On April 7, the New York Times published the story, “DNA test outperforms Pap smear.” This story summarized a New England Journal of Medicine article about the success of a large clinical trial in India that used a test for human papillomavirus to detect cases of cervical cancer, a major killer of women in countries with low screening resources. The results showed that HPV testing outperformed more traditional cervical cytology methods in this setting. However, the implication of this commentary could lead the reader to think that such a test might immediately supplant cytologic screening in countries with well-developed screening programs, such as the United States.
While HPV testing is highly sensitive (meaning it detects most cases of cervical cancer or its precursor lesions), it lacks specificity for that disease (meaning that many positive results do not indicate significant lesions). A positive test without the disease present is known as a “false-positive.” False-positives can lead to over-treatment, which may lead to complications that may increase the risk for other problems, such as infertility. The Indian study indicated that screening should not begin until age 30 because of the high number of false-positive tests in women under age 30. This screening scenario favors detection of well-established cancers, ignoring the fact that some cases of cervical cancer, particularly those that arise in the endocervical canal, may occur before age 30. These results do make very good public health sense for a country with low resources. This tradeoff in disease detection is necessary where there is no infrastructure for cervical cytology, trained screening professionals do not exist, money for screening is scarce, and preventing as many cases as practical is the goal. However, where well-established cervical cytology screening exists, making maximal use of that resource can ensure lower cervical cancer death rates than were achieved in this study.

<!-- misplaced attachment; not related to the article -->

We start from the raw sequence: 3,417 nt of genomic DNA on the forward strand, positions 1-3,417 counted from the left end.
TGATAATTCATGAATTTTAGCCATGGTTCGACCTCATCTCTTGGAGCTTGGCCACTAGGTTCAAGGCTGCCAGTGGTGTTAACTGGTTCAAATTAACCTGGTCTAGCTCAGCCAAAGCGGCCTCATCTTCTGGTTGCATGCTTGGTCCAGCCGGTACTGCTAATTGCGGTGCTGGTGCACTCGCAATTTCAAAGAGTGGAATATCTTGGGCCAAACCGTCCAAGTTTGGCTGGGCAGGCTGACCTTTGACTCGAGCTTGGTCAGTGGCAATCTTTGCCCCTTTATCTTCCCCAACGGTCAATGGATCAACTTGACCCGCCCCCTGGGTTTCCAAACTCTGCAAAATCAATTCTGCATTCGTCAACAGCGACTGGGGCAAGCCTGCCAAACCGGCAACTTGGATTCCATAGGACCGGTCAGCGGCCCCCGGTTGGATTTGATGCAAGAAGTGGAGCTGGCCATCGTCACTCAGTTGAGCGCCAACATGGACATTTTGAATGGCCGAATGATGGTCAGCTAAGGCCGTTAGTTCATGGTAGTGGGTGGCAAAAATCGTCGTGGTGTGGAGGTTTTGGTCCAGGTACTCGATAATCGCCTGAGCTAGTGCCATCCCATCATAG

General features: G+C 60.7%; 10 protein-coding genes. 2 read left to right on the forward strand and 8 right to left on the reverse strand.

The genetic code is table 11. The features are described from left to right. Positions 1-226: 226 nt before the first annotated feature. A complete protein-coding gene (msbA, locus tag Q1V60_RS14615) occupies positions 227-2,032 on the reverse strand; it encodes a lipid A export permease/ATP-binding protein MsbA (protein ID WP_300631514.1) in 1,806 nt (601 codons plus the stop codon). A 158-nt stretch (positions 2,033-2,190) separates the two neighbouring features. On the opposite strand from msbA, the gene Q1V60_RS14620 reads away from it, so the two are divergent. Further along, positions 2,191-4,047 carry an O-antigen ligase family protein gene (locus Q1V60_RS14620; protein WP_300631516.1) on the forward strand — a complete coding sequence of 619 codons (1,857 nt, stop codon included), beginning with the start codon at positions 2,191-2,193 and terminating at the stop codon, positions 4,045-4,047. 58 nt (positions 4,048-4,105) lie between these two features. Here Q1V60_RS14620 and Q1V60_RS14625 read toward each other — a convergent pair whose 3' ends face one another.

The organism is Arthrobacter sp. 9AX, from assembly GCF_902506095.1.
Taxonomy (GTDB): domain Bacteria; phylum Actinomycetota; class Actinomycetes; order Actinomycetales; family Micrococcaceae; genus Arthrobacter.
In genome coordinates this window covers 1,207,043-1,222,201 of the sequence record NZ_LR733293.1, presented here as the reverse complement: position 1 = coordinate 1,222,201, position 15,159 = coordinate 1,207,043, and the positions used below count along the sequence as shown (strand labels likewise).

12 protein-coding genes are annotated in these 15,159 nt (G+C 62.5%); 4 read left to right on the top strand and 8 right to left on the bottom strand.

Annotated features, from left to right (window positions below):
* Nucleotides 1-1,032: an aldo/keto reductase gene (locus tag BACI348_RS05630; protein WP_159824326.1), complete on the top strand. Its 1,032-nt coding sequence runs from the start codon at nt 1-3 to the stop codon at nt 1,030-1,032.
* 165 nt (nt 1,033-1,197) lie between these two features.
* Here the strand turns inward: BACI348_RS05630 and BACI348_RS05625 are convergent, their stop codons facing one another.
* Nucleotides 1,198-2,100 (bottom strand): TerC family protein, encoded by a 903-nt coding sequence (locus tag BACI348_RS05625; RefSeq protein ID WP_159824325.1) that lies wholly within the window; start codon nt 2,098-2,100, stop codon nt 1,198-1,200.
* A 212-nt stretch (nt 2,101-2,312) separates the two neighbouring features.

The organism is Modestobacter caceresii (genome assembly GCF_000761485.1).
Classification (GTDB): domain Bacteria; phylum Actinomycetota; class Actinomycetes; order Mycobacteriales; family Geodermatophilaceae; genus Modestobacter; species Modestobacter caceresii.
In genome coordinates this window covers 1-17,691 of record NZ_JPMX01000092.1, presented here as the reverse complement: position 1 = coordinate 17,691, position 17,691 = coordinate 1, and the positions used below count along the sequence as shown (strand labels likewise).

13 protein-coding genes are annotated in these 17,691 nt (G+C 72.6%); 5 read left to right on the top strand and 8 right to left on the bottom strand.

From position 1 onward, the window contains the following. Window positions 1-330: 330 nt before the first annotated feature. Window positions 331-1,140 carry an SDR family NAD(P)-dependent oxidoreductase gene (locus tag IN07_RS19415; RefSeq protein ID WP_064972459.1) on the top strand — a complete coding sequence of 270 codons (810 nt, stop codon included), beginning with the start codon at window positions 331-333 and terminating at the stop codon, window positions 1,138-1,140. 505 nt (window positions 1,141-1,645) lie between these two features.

In a commentary accompanying the New England Journal of Medicine article, Mark Schiffman, MD, MPH, and Sholom Wacholder, PhD (both noted researchers from the U.S. National Cancer Institute), write, “In developed nations, HPV testing at extended intervals could eventually replace repeated cytologic testing as the primary screening method.” They go on to say that other factors will be important in transforming this practice, including creating a sensitivity among the medical community to over-treatment of HPV-positive individuals and altering medical models of the frequency of gynecologic well-care visits, currently centered on the need for annual Pap testing.
The College of American Pathologists, as well as other major medical professional organizations, continues to advocate for annual cytology screening, with the addition of HPV testing in certain circumstances shown to be cost-effective in the U.S. population of women over age 30, and for followup of inconclusive cytology test results, as well as lengthening screening intervals only in circumstances of a series of confirmed prior negative examinations. Studies have shown that the use of these tests in these combinations achieves optimal cancer prevention rates in countries that have such resources available.
—Jared Schwartz, MD, PhD
As of CAP TODAY press time, the letter had not been published.